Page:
An Extended Verification and Validation Study of CFD Simulations for Planing Hulls
In the context of marine application of computational fluid dynamic (CFD), it is well known that the numerical simulations of planing craft are significantly less reliable than that of displacement ships. For this reason, it is important to perform a comprehensive approach to the verification and validation (V&V) methodology and procedures for simulating CFD planing craft. In the first part of this paper, an assessment of the accuracy and effectiveness of different simulation setups and techniques for planing craft is performed. In the second part, the results of the V&V study are reported for three different hull models at four Froude numbers (Fr). The Unsteady Reynolds-Averaged Navier-Stokes code results were validated using benchmark experimental data obtained for three hull models characterized by systematic variation of the length to beam ratio. Grid independence, iteration, and time-step convergence analysis for response variables (resistance coefficients, wetted surfaces, and dynamic trim angles) were conducted using the main error and uncertainty estimation methods available in the literature. The same procedures were followed for the profiles of the wave patterns. The results showed that there was improved reliability of the numerical simulation of the planing craft in terms of the errors and uncertainties, related to the predictions of resistance, running attitude, and wave pattern. The results of the V&V study highlighted the fact that modeling of the planing craft is a critical point to improve the reliability of the numerical simulation.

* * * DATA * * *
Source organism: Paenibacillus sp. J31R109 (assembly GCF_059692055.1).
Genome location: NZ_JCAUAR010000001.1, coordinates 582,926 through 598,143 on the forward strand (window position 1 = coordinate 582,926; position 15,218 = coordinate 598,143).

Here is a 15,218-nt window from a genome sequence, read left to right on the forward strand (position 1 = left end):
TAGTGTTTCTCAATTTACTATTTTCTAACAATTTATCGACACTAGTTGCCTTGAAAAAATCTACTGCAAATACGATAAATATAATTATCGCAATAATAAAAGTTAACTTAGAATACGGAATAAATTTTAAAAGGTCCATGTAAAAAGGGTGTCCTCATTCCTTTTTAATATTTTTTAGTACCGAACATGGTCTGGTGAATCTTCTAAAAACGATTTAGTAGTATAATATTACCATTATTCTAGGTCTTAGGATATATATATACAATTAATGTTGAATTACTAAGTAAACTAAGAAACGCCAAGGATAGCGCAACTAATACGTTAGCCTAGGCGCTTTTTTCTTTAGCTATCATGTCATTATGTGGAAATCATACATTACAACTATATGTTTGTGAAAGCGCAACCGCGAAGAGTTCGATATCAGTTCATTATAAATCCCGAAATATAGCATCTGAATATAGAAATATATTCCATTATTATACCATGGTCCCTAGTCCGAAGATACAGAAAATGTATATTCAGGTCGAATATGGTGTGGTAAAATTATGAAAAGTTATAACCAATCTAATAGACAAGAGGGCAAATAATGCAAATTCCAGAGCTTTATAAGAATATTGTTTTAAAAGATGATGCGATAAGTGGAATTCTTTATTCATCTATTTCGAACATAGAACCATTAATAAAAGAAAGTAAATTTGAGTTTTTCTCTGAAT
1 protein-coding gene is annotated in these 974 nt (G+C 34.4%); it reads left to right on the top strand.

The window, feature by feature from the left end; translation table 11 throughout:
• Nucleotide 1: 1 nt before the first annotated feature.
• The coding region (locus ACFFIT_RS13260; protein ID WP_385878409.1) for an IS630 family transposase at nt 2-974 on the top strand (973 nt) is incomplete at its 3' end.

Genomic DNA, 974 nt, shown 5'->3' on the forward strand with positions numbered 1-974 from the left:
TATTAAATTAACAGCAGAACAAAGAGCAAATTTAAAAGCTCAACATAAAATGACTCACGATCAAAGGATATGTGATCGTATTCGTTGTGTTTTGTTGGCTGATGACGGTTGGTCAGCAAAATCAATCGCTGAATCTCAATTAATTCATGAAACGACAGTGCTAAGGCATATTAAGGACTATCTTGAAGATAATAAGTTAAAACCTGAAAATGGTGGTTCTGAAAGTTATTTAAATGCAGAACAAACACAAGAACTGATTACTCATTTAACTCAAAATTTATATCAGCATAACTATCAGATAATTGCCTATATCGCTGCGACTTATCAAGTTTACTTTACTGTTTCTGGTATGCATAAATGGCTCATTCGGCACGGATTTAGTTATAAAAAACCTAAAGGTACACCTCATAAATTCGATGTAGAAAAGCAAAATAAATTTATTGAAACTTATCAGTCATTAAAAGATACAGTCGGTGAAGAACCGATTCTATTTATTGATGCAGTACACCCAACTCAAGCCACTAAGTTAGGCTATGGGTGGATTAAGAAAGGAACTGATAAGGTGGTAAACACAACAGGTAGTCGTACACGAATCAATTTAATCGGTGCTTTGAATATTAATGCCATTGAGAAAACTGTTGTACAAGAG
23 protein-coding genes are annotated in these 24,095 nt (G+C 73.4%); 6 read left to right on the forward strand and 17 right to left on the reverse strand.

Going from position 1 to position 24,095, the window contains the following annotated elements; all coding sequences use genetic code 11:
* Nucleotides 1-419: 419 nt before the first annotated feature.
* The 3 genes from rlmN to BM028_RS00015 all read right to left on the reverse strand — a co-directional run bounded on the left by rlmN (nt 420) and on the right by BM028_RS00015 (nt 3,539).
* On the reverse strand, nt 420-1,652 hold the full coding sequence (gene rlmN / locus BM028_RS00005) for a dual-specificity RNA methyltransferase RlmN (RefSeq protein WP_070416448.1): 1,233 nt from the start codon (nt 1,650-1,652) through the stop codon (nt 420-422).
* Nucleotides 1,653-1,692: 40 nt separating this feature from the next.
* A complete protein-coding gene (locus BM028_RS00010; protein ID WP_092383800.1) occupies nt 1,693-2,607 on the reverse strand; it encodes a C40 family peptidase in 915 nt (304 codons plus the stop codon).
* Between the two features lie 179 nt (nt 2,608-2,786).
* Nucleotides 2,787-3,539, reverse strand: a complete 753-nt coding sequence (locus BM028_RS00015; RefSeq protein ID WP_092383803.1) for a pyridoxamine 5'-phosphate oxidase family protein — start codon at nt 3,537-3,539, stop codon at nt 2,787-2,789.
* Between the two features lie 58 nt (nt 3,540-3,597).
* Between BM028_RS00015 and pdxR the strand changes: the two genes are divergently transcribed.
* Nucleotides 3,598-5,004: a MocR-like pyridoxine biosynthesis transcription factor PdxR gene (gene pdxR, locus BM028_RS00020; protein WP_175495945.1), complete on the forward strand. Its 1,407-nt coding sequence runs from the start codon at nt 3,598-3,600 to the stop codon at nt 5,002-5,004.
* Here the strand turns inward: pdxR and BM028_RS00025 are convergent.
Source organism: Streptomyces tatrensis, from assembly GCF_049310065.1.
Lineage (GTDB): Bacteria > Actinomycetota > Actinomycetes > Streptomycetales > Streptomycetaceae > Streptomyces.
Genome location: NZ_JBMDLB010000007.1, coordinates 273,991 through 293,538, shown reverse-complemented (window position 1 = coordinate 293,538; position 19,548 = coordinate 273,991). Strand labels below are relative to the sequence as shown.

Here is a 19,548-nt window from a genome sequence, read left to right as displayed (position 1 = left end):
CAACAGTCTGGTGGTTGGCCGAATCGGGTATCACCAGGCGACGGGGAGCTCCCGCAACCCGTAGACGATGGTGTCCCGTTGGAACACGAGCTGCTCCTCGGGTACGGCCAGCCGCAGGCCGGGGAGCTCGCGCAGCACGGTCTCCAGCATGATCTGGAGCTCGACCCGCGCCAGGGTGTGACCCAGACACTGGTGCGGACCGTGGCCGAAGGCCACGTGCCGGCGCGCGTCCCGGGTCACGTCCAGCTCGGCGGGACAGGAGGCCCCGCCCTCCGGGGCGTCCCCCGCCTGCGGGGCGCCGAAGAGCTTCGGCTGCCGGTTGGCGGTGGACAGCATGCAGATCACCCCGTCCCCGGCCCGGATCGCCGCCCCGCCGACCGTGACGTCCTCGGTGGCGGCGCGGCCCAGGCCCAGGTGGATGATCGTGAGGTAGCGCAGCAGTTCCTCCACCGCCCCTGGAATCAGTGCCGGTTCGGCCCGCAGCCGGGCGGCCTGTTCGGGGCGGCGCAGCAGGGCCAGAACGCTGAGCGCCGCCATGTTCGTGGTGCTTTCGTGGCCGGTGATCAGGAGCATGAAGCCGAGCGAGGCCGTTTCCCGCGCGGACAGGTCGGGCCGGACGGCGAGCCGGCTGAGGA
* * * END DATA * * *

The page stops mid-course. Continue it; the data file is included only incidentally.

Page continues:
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Document Type: Research Article
Publication date: 2016-06-01
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- The Journal of Ship Research is a quarterly publication providing highly technical papers on applied research in hydrodynamics, propulsion, ship motions, structures, and vibrations. While the Journal requires that papers present the results of research that advances ship and ocean science and engineering, most contributions bear directly on other disciplines, such as civil and mechanical engineering, applied mathematics, and numerical analysis. High quality papers are contributed from the U.S., Canada and overseas, with representation from established authorities as well as new researchers.
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